Aniakchak River Points


The Aniakchak National Monument and Preserve is a remote wilderness on the southwest Alaskan peninsula and the Aniakchak River and Caldera is the centerpiece feature of the park. The river is a challenging Class IV at times and is only 35 miles long from source to sea and is done in 3 to 4 days. Issuing out of turquoise colored Surprise Lake, the river runs a breach in the caldera wall and swiftly flows through one of the densest brown bear populations in the area on its way to the sea. It dumps out into Aniakchak Bay on the southern coast along the stormy Pacific Ocean. Weather has been known to get atrocious for days at a time. July is the month to go rafting here and inflatable 14-foot rafts are the ideal craft.

Put In

The Park is in such a remote place there is no direct link to it. By flying from Anchorage to King Salmon, Alaska on a commercial airline, you should be able to charter a floatplane from there to Surprise Lake. Allow some extra days for bad weather.

Take Out

The take out consists of having a prearranged pickup by chartered airplane come to Aniakchak Bay. Wheelplanes and floatplanes are both suitable. Again, rough weather can sometimes keeps floatplanes from landing in the choppy ocean. The river empties right out into the ocean with good beaches for your wheelplane pickup.

The Trip

Surprise Lake to Hidden Creek: 15 miles

The blue color of the lake on a bluebird day is not only spectacular, but also rare. Most days, the clouds are low and scud-like with windy conditions, but to camp inside this caldera and explore the crater rim is quite unique and should be attempted. Once you are in your raft, the lake spews forth gently for 1 mile until you are confronted by the section known as The Gates. This is the beginning of the Class IV section and many groups will line their boats along the shore to proceed past the main drops. However, a well paddled or rowed raft with a strong frame and rigged to flip can make it through here. Below the Gates, the river is still swift and after the 3 miles of The Gates there are about ten miles of Class III+, where the river widens but is still filled with large boulders and steep shorelines. At the confluence with Hidden Creek the river is narrow and hemmed in by sheer jagged, volcanic cliffs with huge boulders in midstream. This is another area to line boats if for any reason the river doesn't appear to be in a good mood. On a cold, rainy day it is especially hard to be motivated to risk a flip in the raging waters. Below Hidden Creek the river eases.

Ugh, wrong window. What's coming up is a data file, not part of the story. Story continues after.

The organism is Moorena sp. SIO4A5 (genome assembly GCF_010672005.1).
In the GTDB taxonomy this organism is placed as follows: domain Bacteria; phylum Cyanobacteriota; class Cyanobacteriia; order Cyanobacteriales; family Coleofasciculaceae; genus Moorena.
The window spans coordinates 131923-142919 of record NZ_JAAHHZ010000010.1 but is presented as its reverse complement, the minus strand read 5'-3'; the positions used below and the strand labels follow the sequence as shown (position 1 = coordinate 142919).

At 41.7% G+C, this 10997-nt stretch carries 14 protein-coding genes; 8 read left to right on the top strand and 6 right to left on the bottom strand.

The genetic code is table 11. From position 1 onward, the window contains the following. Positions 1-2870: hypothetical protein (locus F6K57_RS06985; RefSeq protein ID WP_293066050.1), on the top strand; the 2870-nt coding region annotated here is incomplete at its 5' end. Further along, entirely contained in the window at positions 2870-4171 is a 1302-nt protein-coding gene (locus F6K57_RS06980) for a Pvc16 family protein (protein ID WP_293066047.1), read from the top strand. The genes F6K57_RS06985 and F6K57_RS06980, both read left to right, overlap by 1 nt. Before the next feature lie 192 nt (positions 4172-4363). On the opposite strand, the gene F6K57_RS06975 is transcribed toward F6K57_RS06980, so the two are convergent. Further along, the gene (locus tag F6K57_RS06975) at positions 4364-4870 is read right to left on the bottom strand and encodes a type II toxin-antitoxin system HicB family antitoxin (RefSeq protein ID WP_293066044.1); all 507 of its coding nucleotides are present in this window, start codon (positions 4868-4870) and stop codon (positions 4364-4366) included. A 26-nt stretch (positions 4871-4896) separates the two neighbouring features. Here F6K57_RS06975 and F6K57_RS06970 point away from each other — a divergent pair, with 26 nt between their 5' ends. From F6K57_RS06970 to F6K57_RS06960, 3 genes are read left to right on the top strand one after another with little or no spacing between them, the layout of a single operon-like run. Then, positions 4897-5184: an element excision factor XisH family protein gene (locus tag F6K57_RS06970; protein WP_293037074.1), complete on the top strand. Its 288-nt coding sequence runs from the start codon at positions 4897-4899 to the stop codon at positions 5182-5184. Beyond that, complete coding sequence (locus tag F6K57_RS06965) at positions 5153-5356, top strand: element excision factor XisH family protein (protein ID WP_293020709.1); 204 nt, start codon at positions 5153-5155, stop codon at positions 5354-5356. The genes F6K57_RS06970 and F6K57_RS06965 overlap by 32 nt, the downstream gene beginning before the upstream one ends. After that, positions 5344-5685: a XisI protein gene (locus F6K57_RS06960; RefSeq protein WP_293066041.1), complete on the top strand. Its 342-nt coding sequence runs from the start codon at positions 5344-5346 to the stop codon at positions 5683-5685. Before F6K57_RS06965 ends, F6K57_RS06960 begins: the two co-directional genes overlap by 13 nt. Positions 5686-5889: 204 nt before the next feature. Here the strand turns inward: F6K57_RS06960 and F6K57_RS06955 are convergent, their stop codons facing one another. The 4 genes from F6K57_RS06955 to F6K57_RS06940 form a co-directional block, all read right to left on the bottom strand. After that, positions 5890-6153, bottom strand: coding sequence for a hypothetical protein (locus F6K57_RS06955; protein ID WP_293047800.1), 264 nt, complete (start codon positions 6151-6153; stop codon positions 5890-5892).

Hidden Creek to Aniakchak Bay: 17 miles

Once safely past Hidden Creek the river calms down a bit as it races along with walls of impenetrable willow and alder forming the shore. Anywhere you find a trail will likely have a brown bear walking down it to fish in the river. Proceed with utmost care as the bears are often in the river where you will want to go. Once at the ocean, you will be able to find a camp with some protection from the ocean winds and storms and accessible to either a plane that lands on the beach or one that lands on the water.


Chignik D-1
Sutwik Island D-5, D-6


35 miles









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Aniakchak River Points

Wheelplanes and float­planes are both suit­able. Again, rough weath­er can some­times keeps float­planes from land­ing in the chop­py ocean.

On top of giv­ing your­self a few weath­er days for any delays in or out, you should have an extra day for inside the caldera. Bearproof food con­tain­ers should be used and camp­ing pro­to­col strict as there are so many bears here when the fish are in the riv­er in the sum­mer All your gear should be 4 sea­son tough and in good con­di­tion This riv­er is so remote and wild it is a good idea to have a ground to air VHF radio or bet­ter yet a marine band…  ...more

The Park is in such a remote place there is no direct link to it. By fly­ing from Anchor­age to King Salmon, Alas­ka on a com­mer­cial air­line, you should be able to char­ter a float­plane from there to Sur­prise Lake. Allow some extra days for bad weather.